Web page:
My Father and Kon-Tiki

My father died a few years ago.  Over the six decades that we both shared space on this earth, we certainly had our conflicts.  When I went to see him in the VA home for what I knew would be the last time, I thought of how I could make peace with him.  It struck me that if I truly believed the line I often say, “If every breath I have ever taken got me to where I am today, I would not change a thing” then, for the good and the bad, I owed him a debt of gratitude for being a part of who I am today.

I visited him in his room at the VA home and as I was about to leave I said “I just wanted to thank you for everything and say that I love you.”  He was startled like he did not understand what I had said, so I repeated the words.  We hugged and I left and drove the eight hours back to my then home in Memphis.  I spoke to my father once more on the phone before he died.  In that conversation we talked about nothing of great importance – how Cincinnati Reds games were nowhere near as much fun at Riverfront Stadium as the old Crosley Field, and so forth.

When he died, we were at peace.  Since then I have gotten older, had a heart attack, been diagnosed with stage 4 cancer, and am closer to my own death.  Now I think more about what I have to be grateful for in my life.

Here is an example.  Today I watched the film Kon Tiki, made in 1950s.  The movie documents the adventurer Thor Heyerdahl’s attempt to prove that sailors from South America could have traveled to Polynesia in prehistory.  I only recollect seeing the film once before.  I was about 5 years old and my father and I walked the 7 or 8 blocks from our house to the Plaza Theatre on Montgomery Road in Norwood Ohio to see the film.  It is the only time I remember going to the movies with my father.  When we were growing up my parents had maybe 15 books in the bookcase.  One of those books was Kon-Tiki by Thor Heyerdahl.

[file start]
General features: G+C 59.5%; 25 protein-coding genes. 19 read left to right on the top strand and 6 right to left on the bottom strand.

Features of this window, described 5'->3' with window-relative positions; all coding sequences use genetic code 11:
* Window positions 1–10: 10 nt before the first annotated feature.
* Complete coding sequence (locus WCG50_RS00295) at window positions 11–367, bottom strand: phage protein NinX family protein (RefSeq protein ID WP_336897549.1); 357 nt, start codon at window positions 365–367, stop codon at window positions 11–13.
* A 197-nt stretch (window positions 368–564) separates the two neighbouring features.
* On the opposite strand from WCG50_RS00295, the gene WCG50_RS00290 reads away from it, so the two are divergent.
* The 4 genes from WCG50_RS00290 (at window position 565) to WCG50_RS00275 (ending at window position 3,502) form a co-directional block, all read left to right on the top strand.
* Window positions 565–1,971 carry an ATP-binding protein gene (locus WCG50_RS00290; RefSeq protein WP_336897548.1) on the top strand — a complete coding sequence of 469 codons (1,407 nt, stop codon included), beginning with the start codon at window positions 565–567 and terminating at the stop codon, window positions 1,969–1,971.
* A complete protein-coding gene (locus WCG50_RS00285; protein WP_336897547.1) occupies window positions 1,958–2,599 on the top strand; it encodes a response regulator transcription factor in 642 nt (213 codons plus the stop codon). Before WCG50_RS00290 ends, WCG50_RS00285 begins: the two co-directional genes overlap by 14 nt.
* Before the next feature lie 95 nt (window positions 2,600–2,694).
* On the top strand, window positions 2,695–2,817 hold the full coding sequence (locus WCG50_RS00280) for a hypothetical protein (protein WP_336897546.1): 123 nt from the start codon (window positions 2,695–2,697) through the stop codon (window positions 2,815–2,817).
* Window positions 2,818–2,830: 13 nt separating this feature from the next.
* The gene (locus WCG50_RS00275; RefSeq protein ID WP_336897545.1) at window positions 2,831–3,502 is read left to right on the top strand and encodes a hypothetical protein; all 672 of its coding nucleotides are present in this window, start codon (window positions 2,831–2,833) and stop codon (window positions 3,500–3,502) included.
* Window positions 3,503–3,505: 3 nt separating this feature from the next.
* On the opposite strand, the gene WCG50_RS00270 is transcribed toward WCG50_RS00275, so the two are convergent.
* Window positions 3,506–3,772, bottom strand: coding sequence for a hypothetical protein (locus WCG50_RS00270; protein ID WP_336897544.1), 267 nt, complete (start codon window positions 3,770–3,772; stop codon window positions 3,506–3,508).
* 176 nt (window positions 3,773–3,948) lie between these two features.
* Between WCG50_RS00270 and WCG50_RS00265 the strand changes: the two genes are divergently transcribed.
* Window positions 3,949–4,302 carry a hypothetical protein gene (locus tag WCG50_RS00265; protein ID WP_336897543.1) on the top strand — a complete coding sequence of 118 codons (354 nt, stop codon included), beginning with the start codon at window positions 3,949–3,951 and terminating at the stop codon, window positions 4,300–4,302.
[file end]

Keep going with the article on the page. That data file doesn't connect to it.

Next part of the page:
I reflected how important that movie and book must have been for my father as they both stand out as rarities in our 1950s existence.  I don’t know that I can attribute seeing Kon-Tiki at the age of 5 as a seed planted for my own ultimate career as an anthropologist and the associated travel and adventure.  As I watched Kon-Tiki today a feeling of peace and serenity came over me. I was taken back to a time when I went to a Saturday 5-cent matinee, with our own snacks because money was tight, and watched a movie with my father.  If I ever get back to Peru and stand on the Pacific Coast again, I will certainly think of Kon-Tiki, the Plaza Theatre, and my father.


One thought on “My Father and Kon-Tiki

  1. Your father, my uncle, was a great man. I remember him showing me how to develop film and make prints in his darkroom on Hunter Ave. Also the family picnics and too many other things to mention. Continued strength for you, Bob.

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